Understanding how to calculate Mississippi payroll taxes and apply the related laws is vital to ensuring accurate payroll. To help you maintain compliance with payroll regulations, review the specific laws and regulations for doing payroll in Mississippi below.
With few exceptions, most employers in the US must pay Federal Insurance Contributions Act (FICA) taxes. The current FICA tax rate for Social Security is 6.2% and 1.45% for Medicare. Both the employer and the employee will pay these taxes, each paying 7.65% for the combined Social Security and Medicare taxes.
Like most states, Mississippi has certain taxes that companies must pay. Mississippi does not levy local taxes, however, so you only need to be concerned with state taxes.
Employer Unemployment Taxes
All businesses in Mississippi must pay State Unemployment Tax Act (SUTA) taxes. The current wage base is $14,000 and rates range from 0% to 5.4%. All new employers in Mississippi will pay a SUTA rate of 1.0% for their first year, 1.1% for their second year, and 1.2% for their third year. Businesses that pay SUTA in full and on time can claim a tax credit of up to 5.4% on their Federal Unemployment Tax Act (FUTA) taxes.
To learn more about FUTA requirements, check out our guide on FUTA and Form 940.
Mississippi businesses with five or more employees must carry workers’ compensation insurance. Workers’ compensation insurance provides benefits to employees who suffer on-the-job injuries. These benefits usually begin to be paid a week or two after a worker is out of work due to their injuries and only covers their lost income and medical bills. There are, however, exceptions to this requirement. If your company employs workers who fall into one of the following categories, you may not need to carry workers’ compensation insurance:
- Domestic workers
- Agricultural workers
- Employees of nonprofit, charitable, religious, or cultural organizations
Employers in Mississippi are not required to provide workers’ compensation coverage if they have less than five employees or meet one of the above exemptions. Companies may choose to offer workers’ compensation insurance, however, if they want to do so.
To learn more about workers’ comp requirements in Mississippi, check out our Mississippi Workers’ Compensation guide.
Mississippi does not have tax reciprocity with any other state. This means employees who work and pay taxes in Mississippi but live in a neighboring state may end up paying double tax.
Mississippi Minimum Wage
Mississippi adheres to the federal minimum wage. At $7.25 per hour, the minimum wage was last raised in Mississippi in 2009. Businesses must pay tipped employees at least $2.13 per hour, provided that their tips get them to the hourly minimum wage. If not, the company must make up the difference.
Mississippi overtime rules follow the Fair Labor Standards Act requirements. Under the FLSA, all employers must pay employees 1.5 times their regular hourly wage for hours worked over 40 in a workweek.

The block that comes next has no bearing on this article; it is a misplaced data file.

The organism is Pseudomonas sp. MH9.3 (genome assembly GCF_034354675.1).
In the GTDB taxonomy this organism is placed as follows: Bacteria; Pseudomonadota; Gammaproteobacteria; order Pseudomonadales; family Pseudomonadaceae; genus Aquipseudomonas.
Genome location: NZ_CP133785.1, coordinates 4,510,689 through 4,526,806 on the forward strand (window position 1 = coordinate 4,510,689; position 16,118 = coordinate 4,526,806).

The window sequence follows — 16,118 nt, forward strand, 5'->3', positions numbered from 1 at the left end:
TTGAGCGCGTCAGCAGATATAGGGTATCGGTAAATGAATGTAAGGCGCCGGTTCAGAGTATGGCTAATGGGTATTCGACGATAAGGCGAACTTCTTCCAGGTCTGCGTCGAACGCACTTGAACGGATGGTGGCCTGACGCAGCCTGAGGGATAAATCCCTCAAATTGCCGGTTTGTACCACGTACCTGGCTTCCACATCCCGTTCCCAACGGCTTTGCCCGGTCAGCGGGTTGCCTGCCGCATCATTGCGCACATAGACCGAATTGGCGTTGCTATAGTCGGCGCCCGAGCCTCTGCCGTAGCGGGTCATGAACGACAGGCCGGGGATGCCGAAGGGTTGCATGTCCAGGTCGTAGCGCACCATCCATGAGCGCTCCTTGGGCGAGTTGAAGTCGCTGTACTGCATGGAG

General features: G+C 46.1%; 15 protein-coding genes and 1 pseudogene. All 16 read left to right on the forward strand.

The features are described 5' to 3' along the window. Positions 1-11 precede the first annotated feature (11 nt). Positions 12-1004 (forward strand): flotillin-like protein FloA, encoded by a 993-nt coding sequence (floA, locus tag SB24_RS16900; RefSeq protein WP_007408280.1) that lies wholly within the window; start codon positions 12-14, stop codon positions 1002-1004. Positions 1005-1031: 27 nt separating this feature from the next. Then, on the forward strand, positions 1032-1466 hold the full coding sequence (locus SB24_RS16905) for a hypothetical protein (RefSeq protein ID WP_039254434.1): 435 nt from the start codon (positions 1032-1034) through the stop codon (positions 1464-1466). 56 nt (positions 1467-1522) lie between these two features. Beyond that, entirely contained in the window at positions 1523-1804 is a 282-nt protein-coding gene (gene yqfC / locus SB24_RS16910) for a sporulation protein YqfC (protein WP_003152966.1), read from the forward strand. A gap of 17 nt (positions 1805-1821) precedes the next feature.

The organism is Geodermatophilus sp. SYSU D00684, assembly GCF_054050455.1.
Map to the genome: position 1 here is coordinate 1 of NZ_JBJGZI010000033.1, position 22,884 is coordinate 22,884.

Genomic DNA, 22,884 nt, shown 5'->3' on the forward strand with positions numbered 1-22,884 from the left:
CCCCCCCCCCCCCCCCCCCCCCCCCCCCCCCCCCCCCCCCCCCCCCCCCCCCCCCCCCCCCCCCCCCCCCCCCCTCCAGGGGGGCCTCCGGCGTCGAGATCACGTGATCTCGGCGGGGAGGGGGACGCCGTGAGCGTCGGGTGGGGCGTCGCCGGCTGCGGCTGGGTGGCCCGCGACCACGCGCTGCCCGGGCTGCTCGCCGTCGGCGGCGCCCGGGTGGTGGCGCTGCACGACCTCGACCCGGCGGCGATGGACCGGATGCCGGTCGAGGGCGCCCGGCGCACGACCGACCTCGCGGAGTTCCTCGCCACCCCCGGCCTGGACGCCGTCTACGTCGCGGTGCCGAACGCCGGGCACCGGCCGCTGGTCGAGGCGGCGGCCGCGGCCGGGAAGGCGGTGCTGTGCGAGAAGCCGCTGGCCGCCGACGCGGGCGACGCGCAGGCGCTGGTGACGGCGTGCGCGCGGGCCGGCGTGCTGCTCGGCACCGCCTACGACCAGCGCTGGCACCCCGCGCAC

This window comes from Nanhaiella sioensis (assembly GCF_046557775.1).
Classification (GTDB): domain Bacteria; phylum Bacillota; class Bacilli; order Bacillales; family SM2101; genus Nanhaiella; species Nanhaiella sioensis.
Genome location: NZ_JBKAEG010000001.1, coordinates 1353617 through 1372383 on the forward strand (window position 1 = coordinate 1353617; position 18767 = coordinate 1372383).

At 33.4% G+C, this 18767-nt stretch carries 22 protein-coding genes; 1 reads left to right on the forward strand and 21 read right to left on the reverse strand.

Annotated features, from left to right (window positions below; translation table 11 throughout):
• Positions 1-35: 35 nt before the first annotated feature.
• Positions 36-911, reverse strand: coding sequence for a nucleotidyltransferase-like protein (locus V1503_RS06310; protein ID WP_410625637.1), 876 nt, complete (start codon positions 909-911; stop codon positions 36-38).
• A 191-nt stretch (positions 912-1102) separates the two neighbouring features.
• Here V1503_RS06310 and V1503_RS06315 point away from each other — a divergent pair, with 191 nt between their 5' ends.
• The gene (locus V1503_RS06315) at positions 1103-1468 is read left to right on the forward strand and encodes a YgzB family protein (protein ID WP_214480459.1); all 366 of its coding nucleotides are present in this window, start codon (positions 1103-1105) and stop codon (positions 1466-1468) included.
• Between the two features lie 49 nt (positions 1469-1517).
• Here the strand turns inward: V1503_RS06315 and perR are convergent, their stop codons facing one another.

To help ensure your overtime calculations are accurate, use our overtime calculator to verify.
Mississippi law does not require that employers pay employees on a regular basis, except for employees in manufacturing who work for companies with at least 50 employees. These businesses must pay workers at least once every two weeks and within 10 days of the end of the pay period. There is no federal law stating how often an employee must be paid; however, federal law does state that whatever pay frequency you choose, you must stick to it and not change randomly.
Mississippi also does not specify how employees must be paid. The most common ways to pay your employees include:
If you need help keeping track of your payroll periods, use one of our free pay period calendars.
Pay Stub Laws
Mississippi has no law requiring companies to provide a pay stub to employees. However, if you wish to provide a pay stub, which we recommend, and don’t use a payroll service, download one of our free pay stub templates to help you get started.
Mississippi Paycheck Deductions
Mississippi does not have any law limiting what deductions an employer can make from an employee’s paycheck. Because there is no law prohibiting employer deductions, it likely means that you can deduct the following items:
- Cash shortage
- Damaged, destroyed, or stolen company property
- Uniform costs
- Other equipment costs
- Other items necessary for the employee’s job
Please note that, according to the Department of Labor, a company cannot make deductions to an employee’s pay if those deductions would cause the employee to earn less than the federal minimum wage ($7.25 per hour) for that pay period.
Terminated Employee’s Final Paychecks
Mississippi has no law mandating when an employee who is no longer employed with a company must receive their final paycheck. Because there is no law, it would be a best practice to pay the final paycheck on the next regular payroll run. This would apply to employees who are terminated and quit.
If you need to pay an employee right away and aren’t currently using a service, use one of our recommended ways to print a free payroll check.